Tag Archives: The Sisters Brothers

Sound of Metal

23 Nov

‘Sound of Metal’: Drummer loses his hearing, showing him more than expected on healing

By Tom Meek
Friday, November 20, 2020

“Sound of Metal” kicks off with a raw punk rock performance in a small club. The camera hangs on the band’s drummer, Ruben (Riz Ahmed), smacking the skins silly as the lead singer, a snarling, red-maned chanteuse named Lou (Olivia Cooke), growls indecipherable lyrics at the crowd. It’s a punchy, tight focus you want more of, but Darius Marder’s feature debut (he was the writer of “The Place Beyond the Pines”) switches gears as it dives into a more audibly serene world where the turmoil is deeper and you can’t simply power your way through.

Ahmed, the rapper-turned-actor so good in supporting roles in “The Sisters Brothers” (2018) and “Jason Bourne” (2016), gets his front and center here. His Ruben and his bandmate/significant other cruise around in a shiny RV playing gigs until one day Ruben can’t hear so well. He’s also been a user; at an impasse to perform, at Lou’s behest it’s off to a rehab facility for deaf addicts. It’s at the farmhouse enclave that Ruben hits another major snag: The facility’s sermoning leader (Paul Raci, whose parents were deaf) wants to teach Reuben to be deaf and proud, while Ruben keeps hoping for some type of cure or treatment as a way back. Lou, meanwhile, is slipping quietly away, involved with other bands.

The film was shot mostly here, on the North Shore, and has that same somber, gritty texture that “Manchester by the Sea” (2016) registered. Part of that is Marder’s ingenious use of sound from Reuben’s POV. Of course the film is all Ahmed, whose wide eyes and creased brow tell a different story than the polite, calm words rolling out of Ruben’s mouth. His scenes with Lou and Raci’s hippie guru as he deals with loss and uncertainty are raw and electric. The acting all around is so good, I’d have to jump back to “The Trial of the Chicago 7” for something on par, but “Sound of Metal” goes to a far more universally and emotionally raw place. Even a big movement such as a quick trip to Paris to see Lou’s father (Mathieu Amalric, from “The Diving Bell and the Butterfly”) doesn’t feel big. Lou’s Edith Piaf-esque performance at a piano concerto is riveting, as are the final few moments, guided adroitly by Marder, when Reuben undergoes a life-changing epiphany. You can hear every ache in the sound of silence.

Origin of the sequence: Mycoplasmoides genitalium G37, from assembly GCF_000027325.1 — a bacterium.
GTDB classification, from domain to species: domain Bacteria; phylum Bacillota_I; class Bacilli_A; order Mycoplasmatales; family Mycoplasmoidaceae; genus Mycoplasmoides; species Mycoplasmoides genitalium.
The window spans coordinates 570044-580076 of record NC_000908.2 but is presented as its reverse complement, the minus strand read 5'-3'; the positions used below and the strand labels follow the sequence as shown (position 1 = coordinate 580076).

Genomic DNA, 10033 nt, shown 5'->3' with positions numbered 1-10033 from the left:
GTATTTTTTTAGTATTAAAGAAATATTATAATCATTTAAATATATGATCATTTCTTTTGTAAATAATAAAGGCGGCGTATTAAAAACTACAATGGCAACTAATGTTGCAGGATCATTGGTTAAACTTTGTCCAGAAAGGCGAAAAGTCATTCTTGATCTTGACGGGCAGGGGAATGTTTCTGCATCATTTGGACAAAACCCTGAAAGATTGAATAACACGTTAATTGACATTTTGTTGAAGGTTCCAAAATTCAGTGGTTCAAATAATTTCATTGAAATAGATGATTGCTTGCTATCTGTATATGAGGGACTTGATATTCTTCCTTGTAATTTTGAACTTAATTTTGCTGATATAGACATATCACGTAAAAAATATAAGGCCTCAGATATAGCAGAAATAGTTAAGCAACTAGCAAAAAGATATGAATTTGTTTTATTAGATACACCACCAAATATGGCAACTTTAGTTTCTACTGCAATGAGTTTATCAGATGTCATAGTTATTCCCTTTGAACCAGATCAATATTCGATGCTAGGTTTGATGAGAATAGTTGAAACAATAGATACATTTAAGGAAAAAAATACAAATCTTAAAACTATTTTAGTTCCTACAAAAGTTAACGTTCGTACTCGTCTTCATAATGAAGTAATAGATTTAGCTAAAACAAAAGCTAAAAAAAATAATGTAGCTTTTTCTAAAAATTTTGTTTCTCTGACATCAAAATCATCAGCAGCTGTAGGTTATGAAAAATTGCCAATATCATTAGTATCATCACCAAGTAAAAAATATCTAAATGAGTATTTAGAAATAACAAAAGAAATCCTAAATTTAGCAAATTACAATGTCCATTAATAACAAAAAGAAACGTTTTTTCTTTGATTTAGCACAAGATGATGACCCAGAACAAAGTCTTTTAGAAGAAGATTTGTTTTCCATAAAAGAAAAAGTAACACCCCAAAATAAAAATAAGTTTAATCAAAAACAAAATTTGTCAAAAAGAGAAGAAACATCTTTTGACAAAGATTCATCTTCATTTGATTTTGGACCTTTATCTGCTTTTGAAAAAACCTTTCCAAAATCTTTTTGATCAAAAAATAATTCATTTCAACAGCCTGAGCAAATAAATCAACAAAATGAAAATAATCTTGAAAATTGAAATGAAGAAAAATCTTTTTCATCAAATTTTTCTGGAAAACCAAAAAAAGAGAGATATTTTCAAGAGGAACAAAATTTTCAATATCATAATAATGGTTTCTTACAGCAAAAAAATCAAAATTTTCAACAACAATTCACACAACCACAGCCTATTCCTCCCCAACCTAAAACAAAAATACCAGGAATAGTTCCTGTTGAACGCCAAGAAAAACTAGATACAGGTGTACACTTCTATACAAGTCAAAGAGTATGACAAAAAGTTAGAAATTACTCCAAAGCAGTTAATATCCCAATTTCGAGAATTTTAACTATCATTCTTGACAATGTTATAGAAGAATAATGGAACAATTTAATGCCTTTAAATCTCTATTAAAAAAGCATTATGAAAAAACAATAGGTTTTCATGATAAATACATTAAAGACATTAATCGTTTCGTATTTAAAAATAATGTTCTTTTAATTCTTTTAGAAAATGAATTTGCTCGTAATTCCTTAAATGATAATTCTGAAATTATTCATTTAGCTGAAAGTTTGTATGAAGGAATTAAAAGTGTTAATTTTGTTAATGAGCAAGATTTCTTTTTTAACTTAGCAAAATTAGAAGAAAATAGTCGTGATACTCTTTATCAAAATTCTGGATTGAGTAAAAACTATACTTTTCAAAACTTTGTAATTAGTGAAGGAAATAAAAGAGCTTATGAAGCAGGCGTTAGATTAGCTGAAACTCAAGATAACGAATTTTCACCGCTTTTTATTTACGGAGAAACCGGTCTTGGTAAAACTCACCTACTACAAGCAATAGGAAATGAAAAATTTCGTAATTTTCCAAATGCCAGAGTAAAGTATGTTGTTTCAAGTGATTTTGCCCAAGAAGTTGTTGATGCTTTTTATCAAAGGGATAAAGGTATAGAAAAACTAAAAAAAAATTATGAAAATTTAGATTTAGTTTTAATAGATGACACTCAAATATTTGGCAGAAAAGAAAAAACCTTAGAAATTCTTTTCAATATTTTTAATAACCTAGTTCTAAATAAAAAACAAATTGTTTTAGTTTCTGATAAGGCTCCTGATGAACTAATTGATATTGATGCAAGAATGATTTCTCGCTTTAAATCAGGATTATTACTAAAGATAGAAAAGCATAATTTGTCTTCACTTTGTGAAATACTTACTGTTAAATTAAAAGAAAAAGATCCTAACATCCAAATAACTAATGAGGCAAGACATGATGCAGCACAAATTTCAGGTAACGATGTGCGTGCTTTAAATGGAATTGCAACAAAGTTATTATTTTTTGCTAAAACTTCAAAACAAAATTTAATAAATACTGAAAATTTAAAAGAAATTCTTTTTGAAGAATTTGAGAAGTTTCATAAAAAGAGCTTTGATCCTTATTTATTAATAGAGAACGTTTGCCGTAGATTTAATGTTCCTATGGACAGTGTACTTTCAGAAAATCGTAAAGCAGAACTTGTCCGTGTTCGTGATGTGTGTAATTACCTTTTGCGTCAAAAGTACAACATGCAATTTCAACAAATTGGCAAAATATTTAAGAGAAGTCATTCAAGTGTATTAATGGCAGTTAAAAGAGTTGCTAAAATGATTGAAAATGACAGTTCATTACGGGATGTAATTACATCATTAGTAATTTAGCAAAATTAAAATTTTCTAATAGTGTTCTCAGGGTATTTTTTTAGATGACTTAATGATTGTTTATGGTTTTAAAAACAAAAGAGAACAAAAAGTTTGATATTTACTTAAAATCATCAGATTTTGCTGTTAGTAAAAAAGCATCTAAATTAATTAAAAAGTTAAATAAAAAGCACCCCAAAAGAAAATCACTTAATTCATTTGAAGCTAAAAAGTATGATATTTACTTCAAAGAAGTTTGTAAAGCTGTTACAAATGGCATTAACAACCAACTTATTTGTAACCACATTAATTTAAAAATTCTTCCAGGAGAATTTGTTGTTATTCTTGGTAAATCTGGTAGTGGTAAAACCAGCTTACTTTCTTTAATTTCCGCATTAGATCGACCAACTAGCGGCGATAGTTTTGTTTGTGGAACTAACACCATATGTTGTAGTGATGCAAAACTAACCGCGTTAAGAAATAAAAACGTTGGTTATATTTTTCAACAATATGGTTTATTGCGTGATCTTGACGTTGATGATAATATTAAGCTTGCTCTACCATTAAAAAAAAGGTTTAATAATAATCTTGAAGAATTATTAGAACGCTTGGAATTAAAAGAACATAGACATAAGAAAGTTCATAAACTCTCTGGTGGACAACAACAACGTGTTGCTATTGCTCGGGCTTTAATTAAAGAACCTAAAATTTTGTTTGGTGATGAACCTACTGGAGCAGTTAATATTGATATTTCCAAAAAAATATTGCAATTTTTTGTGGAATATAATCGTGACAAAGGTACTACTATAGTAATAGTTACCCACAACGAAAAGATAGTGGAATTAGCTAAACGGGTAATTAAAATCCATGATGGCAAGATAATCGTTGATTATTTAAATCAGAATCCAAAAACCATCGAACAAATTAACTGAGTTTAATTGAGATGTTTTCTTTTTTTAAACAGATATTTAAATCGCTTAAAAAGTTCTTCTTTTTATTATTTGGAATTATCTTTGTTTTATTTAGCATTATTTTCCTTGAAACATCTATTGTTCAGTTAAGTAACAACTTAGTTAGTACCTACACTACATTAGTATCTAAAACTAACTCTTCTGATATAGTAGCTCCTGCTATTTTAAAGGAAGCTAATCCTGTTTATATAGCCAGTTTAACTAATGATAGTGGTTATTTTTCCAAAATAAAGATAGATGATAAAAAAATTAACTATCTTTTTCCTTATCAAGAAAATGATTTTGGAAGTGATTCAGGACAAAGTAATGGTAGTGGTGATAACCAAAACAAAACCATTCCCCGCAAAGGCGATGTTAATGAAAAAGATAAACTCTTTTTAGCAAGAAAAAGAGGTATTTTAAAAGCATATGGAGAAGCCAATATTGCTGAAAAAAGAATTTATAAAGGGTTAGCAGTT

The Sisters Brothers

5 Oct

‘The Sisters Brothers’: Hunting the chemist who can find gold – the West is rotten with it


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If the title feels like a tongue-twisting joke, it is, but the film’s anything but. Reminiscent of Robert Altman’s “McCabe & Mrs. Miller” (1971) and Sam Peckinpah’s “Ride the High Country” (1962), “The Sisters Brothers” bites feverishly into the grim lawless landscape of the American Northwest during the mid 1800s mining boom. It’s quite a violent film, but also one with great emotional depth – a rare accomplishment that makes it the best American western to hit the screen since “The Assassination of Jesse James by the Coward Robert Ford” reimagined the notorious outlaw’s demise back in 2007. Everything about the film unfurls in smoky, dark wisps. It bears the same kind of foreboding heaviness that crowded the Coen brothers’ 2010 recasting of “True Grit.”

To land in such fine company, “The Sisters Brothers” rides out of the stable something of an anti-western, everything that John Ford and John Wayne were not – square-jawed and morally black and white. Peckinpah and Sergio Leone would certainly be pleased. For starters, the siblings of the title, Charlie Sisters (Joaquin Phoenix) and Eli Sisters (John C. Reilly) are murderous souls whom we invariably come to care for just like Peckinpah’s richly drawn ruffians in “The Wild Bunch” (1969) and the film, shot largely in Span and Romania (close enough logistically to think spaghetti?) happens to be directed by the French auteur, Jacques Audiard (“Rust and Bone”). How’s that for nontraditional? Continue reading